It's quite likely that each half won't have full access to all their memories of the person they used to be before, and it's also possible that one side may even be completely emotionless to begin with, but as with everything else, with time they will each become what you or I would regard as a normal, fully functioning human, dual personality aside, due to plasticity.

In this particular case, there's a good chance that each side won't actually "feel" the other's presence any differently than they would "feel" the presence of any other person. There are plenty of people with multiple personalities (Dissociative Identity Disorder), and in some cases none of their personalities are aware of any of the others. When they switch, they may or may not retain memories of what they were doing beforehand, but if they do, they often believe it was that particular self that experienced them. They remember doing it, so who else could it be?

I can tell you, however, that if you are aware of an additional personality, it is entirely possible to have a conversation with them. You will often end up finishing each other's sentences, and you can tell what the other is feeling as they are "talking"(thinking) to you.

Ultimately, it varies enough from person to person that you can come up with just about any scenario, whether they know of each others' existence or not, whether they can converse or not, whether they can remember what the other experiences or not, etc. All these things are possible.

[1]: I took a Neuroscience module at University, so I should know what I'm talking about. Probably.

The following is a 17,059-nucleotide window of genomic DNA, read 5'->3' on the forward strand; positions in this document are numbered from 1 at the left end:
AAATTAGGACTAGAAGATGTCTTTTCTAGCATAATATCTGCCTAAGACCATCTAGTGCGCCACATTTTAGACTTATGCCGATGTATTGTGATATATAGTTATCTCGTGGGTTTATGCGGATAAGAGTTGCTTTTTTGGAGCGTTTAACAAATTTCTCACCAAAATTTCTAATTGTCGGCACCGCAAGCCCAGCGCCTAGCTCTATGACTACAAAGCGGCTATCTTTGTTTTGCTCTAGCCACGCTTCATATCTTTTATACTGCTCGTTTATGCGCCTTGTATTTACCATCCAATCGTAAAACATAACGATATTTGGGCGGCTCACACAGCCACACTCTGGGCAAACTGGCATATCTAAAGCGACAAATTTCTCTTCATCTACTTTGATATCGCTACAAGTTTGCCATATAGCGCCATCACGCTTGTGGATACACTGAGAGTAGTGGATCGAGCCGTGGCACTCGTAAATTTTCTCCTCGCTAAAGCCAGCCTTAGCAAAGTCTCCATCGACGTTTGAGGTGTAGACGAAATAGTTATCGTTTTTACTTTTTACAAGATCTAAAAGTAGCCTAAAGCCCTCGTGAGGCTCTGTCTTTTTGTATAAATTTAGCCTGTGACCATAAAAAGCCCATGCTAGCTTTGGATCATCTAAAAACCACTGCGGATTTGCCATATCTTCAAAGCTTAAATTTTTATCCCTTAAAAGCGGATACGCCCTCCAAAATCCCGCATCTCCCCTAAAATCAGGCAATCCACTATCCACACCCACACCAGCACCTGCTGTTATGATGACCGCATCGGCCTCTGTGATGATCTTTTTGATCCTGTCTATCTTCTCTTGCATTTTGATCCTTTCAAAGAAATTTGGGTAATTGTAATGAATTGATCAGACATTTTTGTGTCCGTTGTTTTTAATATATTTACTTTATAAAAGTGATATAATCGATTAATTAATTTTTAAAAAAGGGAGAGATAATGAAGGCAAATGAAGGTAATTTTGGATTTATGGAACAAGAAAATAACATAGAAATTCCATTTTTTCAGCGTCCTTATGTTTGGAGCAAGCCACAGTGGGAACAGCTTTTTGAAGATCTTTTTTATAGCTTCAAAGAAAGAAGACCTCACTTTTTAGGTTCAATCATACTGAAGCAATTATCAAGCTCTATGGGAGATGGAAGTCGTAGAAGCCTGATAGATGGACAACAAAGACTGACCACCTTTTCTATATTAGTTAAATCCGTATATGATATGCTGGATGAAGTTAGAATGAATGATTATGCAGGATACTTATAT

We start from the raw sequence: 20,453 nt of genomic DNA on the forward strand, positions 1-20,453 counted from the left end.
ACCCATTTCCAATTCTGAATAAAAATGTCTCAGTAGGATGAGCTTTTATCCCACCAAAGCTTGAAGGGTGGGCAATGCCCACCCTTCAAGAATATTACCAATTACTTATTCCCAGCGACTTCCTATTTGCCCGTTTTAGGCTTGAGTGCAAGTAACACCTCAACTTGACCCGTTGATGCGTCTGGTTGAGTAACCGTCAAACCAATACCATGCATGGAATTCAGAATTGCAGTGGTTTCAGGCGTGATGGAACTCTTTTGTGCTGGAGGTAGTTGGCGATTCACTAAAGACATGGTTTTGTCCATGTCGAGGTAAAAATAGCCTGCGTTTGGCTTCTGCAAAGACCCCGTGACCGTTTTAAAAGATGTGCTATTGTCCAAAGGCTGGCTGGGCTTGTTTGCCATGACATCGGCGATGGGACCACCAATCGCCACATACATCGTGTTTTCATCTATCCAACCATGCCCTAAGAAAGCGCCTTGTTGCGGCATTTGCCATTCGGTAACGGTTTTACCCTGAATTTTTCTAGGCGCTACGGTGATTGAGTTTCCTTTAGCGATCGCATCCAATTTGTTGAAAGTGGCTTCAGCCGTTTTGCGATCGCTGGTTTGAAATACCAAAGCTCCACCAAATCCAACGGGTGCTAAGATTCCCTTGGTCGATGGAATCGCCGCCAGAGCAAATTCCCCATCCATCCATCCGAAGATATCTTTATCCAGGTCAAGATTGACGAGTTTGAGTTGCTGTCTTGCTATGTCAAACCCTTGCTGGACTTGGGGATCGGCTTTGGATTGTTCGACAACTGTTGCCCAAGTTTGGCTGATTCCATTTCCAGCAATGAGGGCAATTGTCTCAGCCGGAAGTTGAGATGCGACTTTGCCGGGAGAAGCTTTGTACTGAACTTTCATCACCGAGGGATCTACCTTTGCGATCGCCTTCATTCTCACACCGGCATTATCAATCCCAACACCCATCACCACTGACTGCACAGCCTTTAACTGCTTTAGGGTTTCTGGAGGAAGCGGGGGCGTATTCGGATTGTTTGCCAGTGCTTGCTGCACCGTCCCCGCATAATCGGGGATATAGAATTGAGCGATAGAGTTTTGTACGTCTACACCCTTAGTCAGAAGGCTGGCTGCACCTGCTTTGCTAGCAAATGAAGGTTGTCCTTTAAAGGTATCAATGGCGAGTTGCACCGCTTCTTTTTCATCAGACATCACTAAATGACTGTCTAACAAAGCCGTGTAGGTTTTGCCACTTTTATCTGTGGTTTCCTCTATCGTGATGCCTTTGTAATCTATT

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    $\begingroup$ Just so we're clear, you can't have a split-brain when you have a hemispherectomy, because a hemispherectomy means that they removed a hemisphere of your brain. Split-brain can happen when they cut the corpus callosum (corpus callosotomy) because then the hemispheres can't speak to each other neurally. $\endgroup$ – Azuaron Jul 17 '17 at 17:08
  • $\begingroup$ A hemispherectomy does not necessarily mean that an entire half of your brain has been physically removed from your head. It can also mean that half has been disconnected or otherwise disabled, but left inside. $\endgroup$ – DisturbedNeo Jul 18 '17 at 8:43
  • $\begingroup$ What I was trying to say (poorly), is that a Corpus Callosotomy is a type of Hemispherectomy. $\endgroup$ – DisturbedNeo Jul 18 '17 at 10:53
  • $\begingroup$ A corpus callosotomy is not a hemispherectomy. What you're talking about is a functional hemispherectomy, where a hemisphere is completely disconnected. This includes, but is not limited to, a corpus callosotomy. With a functional hemispherectomy, the hemisphere is completely disconnected, but left in the cavity to prevent a buildup of cerebral spinal fluid. The other hemisphere then takes control over the entire body, so this still cannot result in split-brain. The functional removal of the hemisphere prevents it from communicating with any part of the body. $\endgroup$ – Azuaron Jul 18 '17 at 13:01
  • $\begingroup$ "The other hemisphere then takes control over the entire body"? Sorry, which of the two hemispheres is the "other" hemisphere? You're disconnecting the two halves and stopping them (mostly) communicating with each other, you're not disconnecting either half form the brain stem. There's nothing stopping either half from sending signals down the nerves to the arms and legs, hence why you can end up with each half controlling opposite sides of the body. $\endgroup$ – DisturbedNeo Jul 18 '17 at 13:57